Hassan Abbas Passes, Leaving Syrians Feeling Deserted

Syrian academic Hassan Abbas will be greatly missed for his contributions to Arabic culture and language, writes Wael Sawah for The Syrian Observer.

There is no right time for death, but it sometimes comes at the worst and most inopportune of times, bringing about nothing but tragedy. 

Hassan Abbas is gone. 

He left at a time when we, the Syrians, desperately needed him and left behind many pressing issues that need to be addressed and resolved.

I will miss three facets of Hassan Abbas. The first is the intellectual and academic critic who has never been stingy in sharing his knowledge with others. Academically, Hassan taught non-Arab generations the Arabic language and Arab culture at the Institute for French Studies, instilling in them a love and attachment to Syria. I met dozens of people in Europe who studied under him, who loved and respected him and still held him in high regard. He penned a large number of books on criticism, the last of which was published just days before his departure, The Body in the Novel of the Syrian War. In his criticism, he tackled the text from strange, bold, and revolutionary angles.

He used the French Institute as a platform, turning it into a lecture hall for educational activities for Syrians. He also founded the Film Club and the Cultural Forum. Hassan believed that it was essential to structure the idea of ​​citizenship and the rebuilding of civil society, as the cornerstone of building democracy. There is no democracy without the principle of citizenship and without a civil society that monitors the work of governments, parties, and politicians and corrects their mistakes as they occur.

I will miss Hassan, the unrelenting activist. I will miss his determination. Since his return from Paris, he engaged in civic activity to spread the importance of the idea of ​​citizenship among Syrians, and at the turn of the millennium, ninety-nine Syrian intellectuals paved the way for other intellectuals and politicians to work publicly, by signing what would be known in contemporary Syrian history as the Manifesto of the Ninety-Nine. Hassan was one of four who oversaw the collection of signatures, at a time when the Internet was not in use in Syria, meaning that he had to move from one cafe to another and go from door to door to collect the signature of this writer or that director.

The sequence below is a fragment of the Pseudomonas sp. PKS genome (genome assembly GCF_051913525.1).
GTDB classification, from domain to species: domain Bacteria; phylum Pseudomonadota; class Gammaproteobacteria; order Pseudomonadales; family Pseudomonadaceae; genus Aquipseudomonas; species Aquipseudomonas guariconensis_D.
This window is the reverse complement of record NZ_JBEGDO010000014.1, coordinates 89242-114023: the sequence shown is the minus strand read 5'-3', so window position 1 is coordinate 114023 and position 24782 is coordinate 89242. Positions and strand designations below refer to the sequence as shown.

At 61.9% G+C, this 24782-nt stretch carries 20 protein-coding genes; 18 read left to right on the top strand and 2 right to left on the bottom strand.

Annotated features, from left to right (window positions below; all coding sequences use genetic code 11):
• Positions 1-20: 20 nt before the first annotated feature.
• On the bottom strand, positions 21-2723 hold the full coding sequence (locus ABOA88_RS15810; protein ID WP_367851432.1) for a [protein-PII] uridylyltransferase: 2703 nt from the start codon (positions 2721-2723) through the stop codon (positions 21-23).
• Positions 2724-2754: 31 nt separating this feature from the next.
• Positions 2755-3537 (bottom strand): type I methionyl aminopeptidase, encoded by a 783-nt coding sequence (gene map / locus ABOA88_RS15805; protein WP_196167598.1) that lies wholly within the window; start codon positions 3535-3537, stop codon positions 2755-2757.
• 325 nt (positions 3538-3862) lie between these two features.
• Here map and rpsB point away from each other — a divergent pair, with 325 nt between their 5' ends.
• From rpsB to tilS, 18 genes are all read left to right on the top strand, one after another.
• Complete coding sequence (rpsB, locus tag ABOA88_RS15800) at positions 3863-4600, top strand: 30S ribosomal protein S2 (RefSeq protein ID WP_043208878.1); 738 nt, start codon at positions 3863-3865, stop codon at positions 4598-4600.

After the start of the Arab Spring, Hassan was like a machine that did not catch a break, trying to investigate the possibility of transferring the movement to Syria. On Feb. 5, 2011, we were about a hundred men and women walking in the funeral of late film director, Omar Amiralay, when Hassan approached me and said, “You know, this could be the entire Syrian opposition?” After we lowered Omar into the ground, Hassan threw in a small flag of pre-Baath Syria, which would quickly become the flag and symbol of the Syrian revolution. Hassan participated in most of the protests in Damascus with other intellectuals. In one of the demonstrations, he was severely beaten by an intelligence officer, who broke his leg, before shouting at him sarcastically, “Run, doctor, run! Do you not know how to run?”

In early 2012, Hassan undertook one of his most important civil-political activities; establishing the Syrian League for Citizenship. We, his closest friends and comrades, participated in the founding. Among us was Sabah al-Hallaq, the late Maha Jadid — who passed away just a few months before Hassan — lawyer Wissam Jalahej, yours truly, and others who are still in Syria, whose names I fail to remember. The League for Citizenship was a revolution within a revolution. It worked on different and overlapping levels, training Syrians and contributing to raising awareness in areas such as citizenship, gender, equality, human rights, and transitional justice. The League published several book series in the aforementioned fields, which allowed Hassan to incorporate knowledge into daily activity.

The one I will miss most, though, is Hassan the friend, Hassan whom I, and all of his companions, used to turn to, day and night, if we needed anything, if we got anxious, or felt overwhelmed. Hassan left us one week before the tenth anniversary of the Syrian revolution, in which he played a distinguished role, a star-studded role characterized by wisdom, level-headedness, and a rejection of extremism and militarism. He is gone now, and we are in desperate need of his sensibility, his composed, knowledgeable discourse, and his ability to contain and control delinquency in all of its forms.

Hassan, an Alawite, married a Sunni woman, revolted against the sectarian dictatorship, stood against Islamization, militarism, and empty slogans, and tried to harness the power of knowledge for the sake of the revolution, and thus pave the way for a knowledge revolution, which we desperately need.

Goodbye, Hassan Abbas.

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